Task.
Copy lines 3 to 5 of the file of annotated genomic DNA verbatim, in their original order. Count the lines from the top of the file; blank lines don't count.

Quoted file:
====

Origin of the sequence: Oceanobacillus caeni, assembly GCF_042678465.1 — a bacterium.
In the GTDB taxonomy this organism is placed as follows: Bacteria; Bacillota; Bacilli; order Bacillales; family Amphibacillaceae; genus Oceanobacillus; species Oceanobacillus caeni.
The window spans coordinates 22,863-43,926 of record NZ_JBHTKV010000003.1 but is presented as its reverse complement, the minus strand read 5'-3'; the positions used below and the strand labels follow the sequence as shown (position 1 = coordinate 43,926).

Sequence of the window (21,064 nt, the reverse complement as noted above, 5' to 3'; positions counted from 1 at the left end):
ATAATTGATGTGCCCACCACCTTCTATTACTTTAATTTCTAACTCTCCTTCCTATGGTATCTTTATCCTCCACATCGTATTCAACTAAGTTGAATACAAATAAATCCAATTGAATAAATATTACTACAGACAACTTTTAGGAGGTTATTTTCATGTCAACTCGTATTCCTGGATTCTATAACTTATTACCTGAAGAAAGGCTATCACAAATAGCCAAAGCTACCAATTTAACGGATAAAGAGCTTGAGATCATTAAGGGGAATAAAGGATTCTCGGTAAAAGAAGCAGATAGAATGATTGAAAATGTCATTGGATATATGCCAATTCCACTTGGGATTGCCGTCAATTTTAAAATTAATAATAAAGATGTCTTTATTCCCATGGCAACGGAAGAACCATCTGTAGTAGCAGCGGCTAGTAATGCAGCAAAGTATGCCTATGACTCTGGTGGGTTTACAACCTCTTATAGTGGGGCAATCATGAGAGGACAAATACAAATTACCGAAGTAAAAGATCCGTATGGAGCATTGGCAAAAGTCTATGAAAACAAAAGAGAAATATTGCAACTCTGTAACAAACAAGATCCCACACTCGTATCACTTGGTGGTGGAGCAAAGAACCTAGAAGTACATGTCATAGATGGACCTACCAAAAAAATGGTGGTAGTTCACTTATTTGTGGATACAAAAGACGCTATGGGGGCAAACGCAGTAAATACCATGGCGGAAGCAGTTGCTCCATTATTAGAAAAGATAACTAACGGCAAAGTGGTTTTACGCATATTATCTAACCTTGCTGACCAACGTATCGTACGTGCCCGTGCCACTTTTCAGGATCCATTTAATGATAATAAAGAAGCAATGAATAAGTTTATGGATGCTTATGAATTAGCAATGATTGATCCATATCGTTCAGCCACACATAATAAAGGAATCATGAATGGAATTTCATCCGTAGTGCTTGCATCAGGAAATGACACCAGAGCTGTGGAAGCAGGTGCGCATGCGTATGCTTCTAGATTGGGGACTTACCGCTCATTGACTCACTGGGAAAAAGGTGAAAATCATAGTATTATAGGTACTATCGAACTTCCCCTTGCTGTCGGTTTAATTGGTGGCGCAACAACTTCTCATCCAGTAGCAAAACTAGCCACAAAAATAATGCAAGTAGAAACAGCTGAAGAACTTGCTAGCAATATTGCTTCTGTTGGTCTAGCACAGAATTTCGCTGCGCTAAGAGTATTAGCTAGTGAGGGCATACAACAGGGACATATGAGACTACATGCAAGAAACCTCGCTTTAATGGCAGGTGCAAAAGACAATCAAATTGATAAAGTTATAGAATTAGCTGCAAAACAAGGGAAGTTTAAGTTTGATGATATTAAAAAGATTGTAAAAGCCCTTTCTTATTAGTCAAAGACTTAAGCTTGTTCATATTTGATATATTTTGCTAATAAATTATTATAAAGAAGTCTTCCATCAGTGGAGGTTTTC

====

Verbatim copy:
The window spans coordinates 22,863-43,926 of record NZ_JBHTKV010000003.1 but is presented as its reverse complement, the minus strand read 5'-3'; the positions used below and the strand labels follow the sequence as shown (position 1 = coordinate 43,926).

Sequence of the window (21,064 nt, the reverse complement as noted above, 5' to 3'; positions counted from 1 at the left end):
ATAATTGATGTGCCCACCACCTTCTATTACTTTAATTTCTAACTCTCCTTCCTATGGTATCTTTATCCTCCACATCGTATTCAACTAAGTTGAATACAAATAAATCCAATTGAATAAATATTACTACAGACAACTTTTAGGAGGTTATTTTCATGTCAACTCGTATTCCTGGATTCTATAACTTATTACCTGAAGAAAGGCTATCACAAATAGCCAAAGCTACCAATTTAACGGATAAAGAGCTTGAGATCATTAAGGGGAATAAAGGATTCTCGGTAAAAGAAGCAGATAGAATGATTGAAAATGTCATTGGATATATGCCAATTCCACTTGGGATTGCCGTCAATTTTAAAATTAATAATAAAGATGTCTTTATTCCCATGGCAACGGAAGAACCATCTGTAGTAGCAGCGGCTAGTAATGCAGCAAAGTATGCCTATGACTCTGGTGGGTTTACAACCTCTTATAGTGGGGCAATCATGAGAGGACAAATACAAATTACCGAAGTAAAAGATCCGTATGGAGCATTGGCAAAAGTCTATGAAAACAAAAGAGAAATATTGCAACTCTGTAACAAACAAGATCCCACACTCGTATCACTTGGTGGTGGAGCAAAGAACCTAGAAGTACATGTCATAGATGGACCTACCAAAAAAATGGTGGTAGTTCACTTATTTGTGGATACAAAAGACGCTATGGGGGCAAACGCAGTAAATACCATGGCGGAAGCAGTTGCTCCATTATTAGAAAAGATAACTAACGGCAAAGTGGTTTTACGCATATTATCTAACCTTGCTGACCAACGTATCGTACGTGCCCGTGCCACTTTTCAGGATCCATTTAATGATAATAAAGAAGCAATGAATAAGTTTATGGATGCTTATGAATTAGCAATGATTGATCCATATCGTTCAGCCACACATAATAAAGGAATCATGAATGGAATTTCATCCGTAGTGCTTGCATCAGGAAATGACACCAGAGCTGTGGAAGCAGGTGCGCATGCGTATGCTTCTAGATTGGGGACTTACCGCTCATTGACTCACTGGGAAAAAGGTGAAAATCATAGTATTATAGGTACTATCGAACTTCCCCTTGCTGTCGGTTTAATTGGTGGCGCAACAACTTCTCATCCAGTAGCAAAACTAGCCACAAAAATAATGCAAGTAGAAACAGCTGAAGAACTTGCTAGCAATATTGCTTCTGTTGGTCTAGCACAGAATTTCGCTGCGCTAAGAGTATTAGCTAGTGAGGGCATACAACAGGGACATATGAGACTACATGCAAGAAACCTCGCTTTAATGGCAGGTGCAAAAGACAATCAAATTGATAAAGTTATAGAATTAGCTGCAAAACAAGGGAAGTTTAAGTTTGATGATATTAAAAAGATTGTAAAAGCCCTTTCTTATTAGTCAAAGACTTAAGCTTGTTCATATTTGATATATTTTGCTAATAAATTATTATAAAGAAGTCTTCCATCAGTGGAGGTTTTC